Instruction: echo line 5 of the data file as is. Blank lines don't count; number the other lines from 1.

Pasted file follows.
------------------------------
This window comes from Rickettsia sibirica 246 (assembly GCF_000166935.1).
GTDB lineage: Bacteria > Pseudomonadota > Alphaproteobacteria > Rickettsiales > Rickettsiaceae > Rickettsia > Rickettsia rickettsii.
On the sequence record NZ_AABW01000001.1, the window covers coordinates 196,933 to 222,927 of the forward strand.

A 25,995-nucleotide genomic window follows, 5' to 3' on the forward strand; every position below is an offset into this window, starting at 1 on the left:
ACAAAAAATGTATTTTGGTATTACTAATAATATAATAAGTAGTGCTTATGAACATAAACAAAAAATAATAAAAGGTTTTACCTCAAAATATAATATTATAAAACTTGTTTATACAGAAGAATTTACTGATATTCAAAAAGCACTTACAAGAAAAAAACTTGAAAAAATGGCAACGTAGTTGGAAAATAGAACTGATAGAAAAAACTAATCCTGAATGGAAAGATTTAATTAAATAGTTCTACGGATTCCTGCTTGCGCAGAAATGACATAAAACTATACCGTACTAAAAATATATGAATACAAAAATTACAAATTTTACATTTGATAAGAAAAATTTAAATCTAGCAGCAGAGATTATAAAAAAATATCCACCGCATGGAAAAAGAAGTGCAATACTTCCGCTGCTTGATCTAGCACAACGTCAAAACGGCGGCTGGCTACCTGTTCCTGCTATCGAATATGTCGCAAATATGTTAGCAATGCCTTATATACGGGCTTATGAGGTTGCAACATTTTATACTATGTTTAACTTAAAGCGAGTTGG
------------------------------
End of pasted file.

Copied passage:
ACAAAAAATGTATTTTGGTATTACTAATAATATAATAAGTAGTGCTTATGAACATAAACAAAAAATAATAAAAGGTTTTACCTCAAAATATAATATTATAAAACTTGTTTATACAGAAGAATTTACTGATATTCAAAAAGCACTTACAAGAAAAAAACTTGAAAAAATGGCAACGTAGTTGGAAAATAGAACTGATAGAAAAAACTAATCCTGAATGGAAAGATTTAATTAAATAGTTCTACGGATTCCTGCTTGCGCAGAAATGACATAAAACTATACCGTACTAAAAATATATGAATACAAAAATTACAAATTTTACATTTGATAAGAAAAATTTAAATCTAGCAGCAGAGATTATAAAAAAATATCCACCGCATGGAAAAAGAAGTGCAATACTTCCGCTGCTTGATCTAGCACAACGTCAAAACGGCGGCTGGCTACCTGTTCCTGCTATCGAATATGTCGCAAATATGTTAGCAATGCCTTATATACGGGCTTATGAGGTTGCAACATTTTATACTATGTTTAACTTAAAGCGAGTTGG